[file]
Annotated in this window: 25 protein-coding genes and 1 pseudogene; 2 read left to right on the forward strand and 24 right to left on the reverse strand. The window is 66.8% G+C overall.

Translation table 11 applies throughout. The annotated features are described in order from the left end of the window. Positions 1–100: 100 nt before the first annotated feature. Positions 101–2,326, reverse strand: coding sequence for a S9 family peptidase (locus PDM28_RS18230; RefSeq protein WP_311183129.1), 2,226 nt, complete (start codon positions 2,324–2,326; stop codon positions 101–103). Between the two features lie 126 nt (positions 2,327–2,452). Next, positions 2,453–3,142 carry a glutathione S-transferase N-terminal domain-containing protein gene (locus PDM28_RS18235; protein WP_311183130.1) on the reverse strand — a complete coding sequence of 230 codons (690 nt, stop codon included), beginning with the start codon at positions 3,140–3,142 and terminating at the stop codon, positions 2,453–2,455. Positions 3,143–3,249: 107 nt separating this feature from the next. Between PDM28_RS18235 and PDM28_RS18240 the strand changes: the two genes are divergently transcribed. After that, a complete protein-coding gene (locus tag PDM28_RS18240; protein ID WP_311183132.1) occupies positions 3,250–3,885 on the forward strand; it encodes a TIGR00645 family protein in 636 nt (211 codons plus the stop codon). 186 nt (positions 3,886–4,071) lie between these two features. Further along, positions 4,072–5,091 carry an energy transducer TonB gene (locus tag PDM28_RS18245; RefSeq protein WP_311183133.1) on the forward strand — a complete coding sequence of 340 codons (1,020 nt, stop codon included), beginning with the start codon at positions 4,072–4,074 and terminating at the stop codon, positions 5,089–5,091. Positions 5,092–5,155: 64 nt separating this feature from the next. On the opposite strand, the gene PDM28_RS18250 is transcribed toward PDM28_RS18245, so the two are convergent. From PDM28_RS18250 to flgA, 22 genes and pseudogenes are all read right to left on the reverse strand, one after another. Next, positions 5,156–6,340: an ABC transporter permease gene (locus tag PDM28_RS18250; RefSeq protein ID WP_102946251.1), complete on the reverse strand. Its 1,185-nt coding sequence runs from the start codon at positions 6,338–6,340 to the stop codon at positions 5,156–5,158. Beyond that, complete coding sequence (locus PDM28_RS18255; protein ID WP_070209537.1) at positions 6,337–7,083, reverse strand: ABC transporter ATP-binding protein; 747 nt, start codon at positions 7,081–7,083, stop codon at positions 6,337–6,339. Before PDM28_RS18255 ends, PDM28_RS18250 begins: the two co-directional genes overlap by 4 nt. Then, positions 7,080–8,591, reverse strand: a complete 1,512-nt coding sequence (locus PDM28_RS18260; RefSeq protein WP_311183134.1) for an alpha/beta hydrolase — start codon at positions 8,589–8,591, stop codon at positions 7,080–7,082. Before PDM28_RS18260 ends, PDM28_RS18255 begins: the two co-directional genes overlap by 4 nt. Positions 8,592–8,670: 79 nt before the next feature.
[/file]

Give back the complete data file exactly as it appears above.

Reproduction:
Annotated in this window: 25 protein-coding genes and 1 pseudogene; 2 read left to right on the forward strand and 24 right to left on the reverse strand. The window is 66.8% G+C overall.

Translation table 11 applies throughout. The annotated features are described in order from the left end of the window. Positions 1–100: 100 nt before the first annotated feature. Positions 101–2,326, reverse strand: coding sequence for a S9 family peptidase (locus PDM28_RS18230; RefSeq protein WP_311183129.1), 2,226 nt, complete (start codon positions 2,324–2,326; stop codon positions 101–103). Between the two features lie 126 nt (positions 2,327–2,452). Next, positions 2,453–3,142 carry a glutathione S-transferase N-terminal domain-containing protein gene (locus PDM28_RS18235; protein WP_311183130.1) on the reverse strand — a complete coding sequence of 230 codons (690 nt, stop codon included), beginning with the start codon at positions 3,140–3,142 and terminating at the stop codon, positions 2,453–2,455. Positions 3,143–3,249: 107 nt separating this feature from the next. Between PDM28_RS18235 and PDM28_RS18240 the strand changes: the two genes are divergently transcribed. After that, a complete protein-coding gene (locus tag PDM28_RS18240; protein ID WP_311183132.1) occupies positions 3,250–3,885 on the forward strand; it encodes a TIGR00645 family protein in 636 nt (211 codons plus the stop codon). 186 nt (positions 3,886–4,071) lie between these two features. Further along, positions 4,072–5,091 carry an energy transducer TonB gene (locus tag PDM28_RS18245; RefSeq protein WP_311183133.1) on the forward strand — a complete coding sequence of 340 codons (1,020 nt, stop codon included), beginning with the start codon at positions 4,072–4,074 and terminating at the stop codon, positions 5,089–5,091. Positions 5,092–5,155: 64 nt separating this feature from the next. On the opposite strand, the gene PDM28_RS18250 is transcribed toward PDM28_RS18245, so the two are convergent. From PDM28_RS18250 to flgA, 22 genes and pseudogenes are all read right to left on the reverse strand, one after another. Next, positions 5,156–6,340: an ABC transporter permease gene (locus tag PDM28_RS18250; RefSeq protein ID WP_102946251.1), complete on the reverse strand. Its 1,185-nt coding sequence runs from the start codon at positions 6,338–6,340 to the stop codon at positions 5,156–5,158. Beyond that, complete coding sequence (locus PDM28_RS18255; protein ID WP_070209537.1) at positions 6,337–7,083, reverse strand: ABC transporter ATP-binding protein; 747 nt, start codon at positions 7,081–7,083, stop codon at positions 6,337–6,339. Before PDM28_RS18255 ends, PDM28_RS18250 begins: the two co-directional genes overlap by 4 nt. Then, positions 7,080–8,591, reverse strand: a complete 1,512-nt coding sequence (locus PDM28_RS18260; RefSeq protein WP_311183134.1) for an alpha/beta hydrolase — start codon at positions 8,589–8,591, stop codon at positions 7,080–7,082. Before PDM28_RS18260 ends, PDM28_RS18255 begins: the two co-directional genes overlap by 4 nt. Positions 8,592–8,670: 79 nt before the next feature.